In the Bay Report in December 2007, John Key was quoted as saying “we would love to see wages drop“. Inexplicably, the media at the time refused to accept the report of their small town colleague. Instead, they accepted Key’s various, contradictory excuses – ‘I was misquoted’, ‘I was joking’, ‘I was talking about Australian wages (as if that’s somehow OK)’. One political editor went so far as to say that Key couldn’t have said that he wanted to see wages drop because “obviously he has no control over wages” .
Well, Colin, watch closely and you’ll see the control he has.
Usually, the Government recieves submissions on the minimum wage at the end of each year and announces its decision on any increase before Christmas, with the increase coming into force on April 1 the next year. (for those of you who enjoy feeling your stomach churn, you can read all of Business New Zealand’s submissions on minimum wage over the years here – rich men dancing on the head of a pin so they won’t have to pay their poorest workers more). Both in 1984 and 1999, the new Labour Governments brought in the increases immediately as one of their first acts in government to set about redressing National’s policy of letting the minimum wage be eroded by inflation.
National/ACT has just got around to looking at the minimum wage now. A source tells me that the Labour Department recommended an increase from the current $12 an hour to $12.50 – that would maintain the purchasing power of the minimum wage but not increase it – but National’s Labour Minister, Kate Wilinson, has decided to ignore that advice and, this week or next, will be submitting a paper to Cabinet with no increase in the minimum wage. Cabinet, doubtless, will endorse that proposal. No minimum wage rise, means lower standards of living for all those who earn it (and all those who earn slightly above it) and their families.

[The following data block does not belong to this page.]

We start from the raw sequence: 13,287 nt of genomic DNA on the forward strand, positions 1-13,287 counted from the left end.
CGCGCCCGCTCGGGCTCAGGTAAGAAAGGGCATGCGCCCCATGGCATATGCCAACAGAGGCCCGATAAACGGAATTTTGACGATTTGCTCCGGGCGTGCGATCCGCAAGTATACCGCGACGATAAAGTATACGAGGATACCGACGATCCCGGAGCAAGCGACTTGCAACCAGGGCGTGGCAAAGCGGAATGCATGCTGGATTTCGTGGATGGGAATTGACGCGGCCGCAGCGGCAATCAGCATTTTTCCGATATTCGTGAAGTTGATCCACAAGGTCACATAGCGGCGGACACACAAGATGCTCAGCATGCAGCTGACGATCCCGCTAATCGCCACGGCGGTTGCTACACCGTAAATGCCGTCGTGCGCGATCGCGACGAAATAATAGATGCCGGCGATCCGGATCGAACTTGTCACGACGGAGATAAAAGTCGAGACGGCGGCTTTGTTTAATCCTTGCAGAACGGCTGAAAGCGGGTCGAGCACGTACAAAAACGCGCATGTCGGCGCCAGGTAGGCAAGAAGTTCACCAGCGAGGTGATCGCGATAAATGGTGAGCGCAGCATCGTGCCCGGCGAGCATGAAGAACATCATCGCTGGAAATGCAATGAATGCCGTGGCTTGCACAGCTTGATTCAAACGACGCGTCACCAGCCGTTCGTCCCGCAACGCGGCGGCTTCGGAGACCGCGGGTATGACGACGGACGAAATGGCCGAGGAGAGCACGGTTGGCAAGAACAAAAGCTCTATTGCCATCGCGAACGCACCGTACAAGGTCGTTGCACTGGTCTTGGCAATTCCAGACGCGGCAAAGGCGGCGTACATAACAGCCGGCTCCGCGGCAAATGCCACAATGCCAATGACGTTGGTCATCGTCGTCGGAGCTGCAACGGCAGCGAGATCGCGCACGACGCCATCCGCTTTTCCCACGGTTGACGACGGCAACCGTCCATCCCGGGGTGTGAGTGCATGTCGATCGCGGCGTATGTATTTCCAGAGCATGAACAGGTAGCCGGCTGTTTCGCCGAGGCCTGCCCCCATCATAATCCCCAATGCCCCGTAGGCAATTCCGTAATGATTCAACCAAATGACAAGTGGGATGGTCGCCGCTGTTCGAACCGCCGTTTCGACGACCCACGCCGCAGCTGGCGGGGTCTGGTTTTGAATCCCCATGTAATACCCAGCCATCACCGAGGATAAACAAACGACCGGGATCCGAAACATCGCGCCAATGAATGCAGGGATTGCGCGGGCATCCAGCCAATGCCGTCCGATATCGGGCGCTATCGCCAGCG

Now, come April1, I don’t expect to see headlines saying ‘Key makes wages drop for 500,000 lowest paid workers’. After all, news is about action – a minister striding in to break up a fight , a PM breaking his arm – not failure to act, even if the omission affects hundreds of thousands of families (let’s face it, they’re not the ones buying papers anyway). But, for those with eyes to see, we’ll have yet more proof that Key was completely serious when he said he would love to see wages drop.
And, no, he wasn’t talking about Australian wages. He was talking about yours.